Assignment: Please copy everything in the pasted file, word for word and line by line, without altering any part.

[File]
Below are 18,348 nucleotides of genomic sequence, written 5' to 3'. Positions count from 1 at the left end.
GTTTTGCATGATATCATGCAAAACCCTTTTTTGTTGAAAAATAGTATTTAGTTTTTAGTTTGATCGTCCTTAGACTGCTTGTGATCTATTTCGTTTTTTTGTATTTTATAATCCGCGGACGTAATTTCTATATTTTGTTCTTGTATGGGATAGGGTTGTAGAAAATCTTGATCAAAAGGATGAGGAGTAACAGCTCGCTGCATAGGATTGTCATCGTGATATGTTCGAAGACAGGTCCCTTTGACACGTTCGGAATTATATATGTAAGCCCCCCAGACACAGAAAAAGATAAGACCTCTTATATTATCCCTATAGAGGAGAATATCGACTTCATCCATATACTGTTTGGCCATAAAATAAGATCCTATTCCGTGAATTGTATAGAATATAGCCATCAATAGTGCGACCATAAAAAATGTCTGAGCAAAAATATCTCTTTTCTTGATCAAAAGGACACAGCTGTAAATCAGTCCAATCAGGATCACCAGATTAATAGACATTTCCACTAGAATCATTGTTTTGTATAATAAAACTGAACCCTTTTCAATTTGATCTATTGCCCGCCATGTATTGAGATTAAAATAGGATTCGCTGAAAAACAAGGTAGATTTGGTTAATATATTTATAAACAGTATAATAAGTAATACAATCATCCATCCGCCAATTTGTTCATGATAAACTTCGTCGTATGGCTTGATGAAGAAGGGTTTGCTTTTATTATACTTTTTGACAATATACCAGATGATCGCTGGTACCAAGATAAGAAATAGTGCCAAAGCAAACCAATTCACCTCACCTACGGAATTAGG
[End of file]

Below are 18,348 nucleotides of genomic sequence, written 5' to 3'. Positions count from 1 at the left end.
GTTTTGCATGATATCATGCAAAACCCTTTTTTGTTGAAAAATAGTATTTAGTTTTTAGTTTGATCGTCCTTAGACTGCTTGTGATCTATTTCGTTTTTTTGTATTTTATAATCCGCGGACGTAATTTCTATATTTTGTTCTTGTATGGGATAGGGTTGTAGAAAATCTTGATCAAAAGGATGAGGAGTAACAGCTCGCTGCATAGGATTGTCATCGTGATATGTTCGAAGACAGGTCCCTTTGACACGTTCGGAATTATATATGTAAGCCCCCCAGACACAGAAAAAGATAAGACCTCTTATATTATCCCTATAGAGGAGAATATCGACTTCATCCATATACTGTTTGGCCATAAAATAAGATCCTATTCCGTGAATTGTATAGAATATAGCCATCAATAGTGCGACCATAAAAAATGTCTGAGCAAAAATATCTCTTTTCTTGATCAAAAGGACACAGCTGTAAATCAGTCCAATCAGGATCACCAGATTAATAGACATTTCCACTAGAATCATTGTTTTGTATAATAAAACTGAACCCTTTTCAATTTGATCTATTGCCCGCCATGTATTGAGATTAAAATAGGATTCGCTGAAAAACAAGGTAGATTTGGTTAATATATTTATAAACAGTATAATAAGTAATACAATCATCCATCCGCCAATTTGTTCATGATAAACTTCGTCGTATGGCTTGATGAAGAAGGGTTTGCTTTTATTATACTTTTTGACAATATACCAGATGATCGCTGGTACCAAGATAAGAAATAGTGCCAAAGCAAACCAATTCACCTCACCTACGGAATTAGG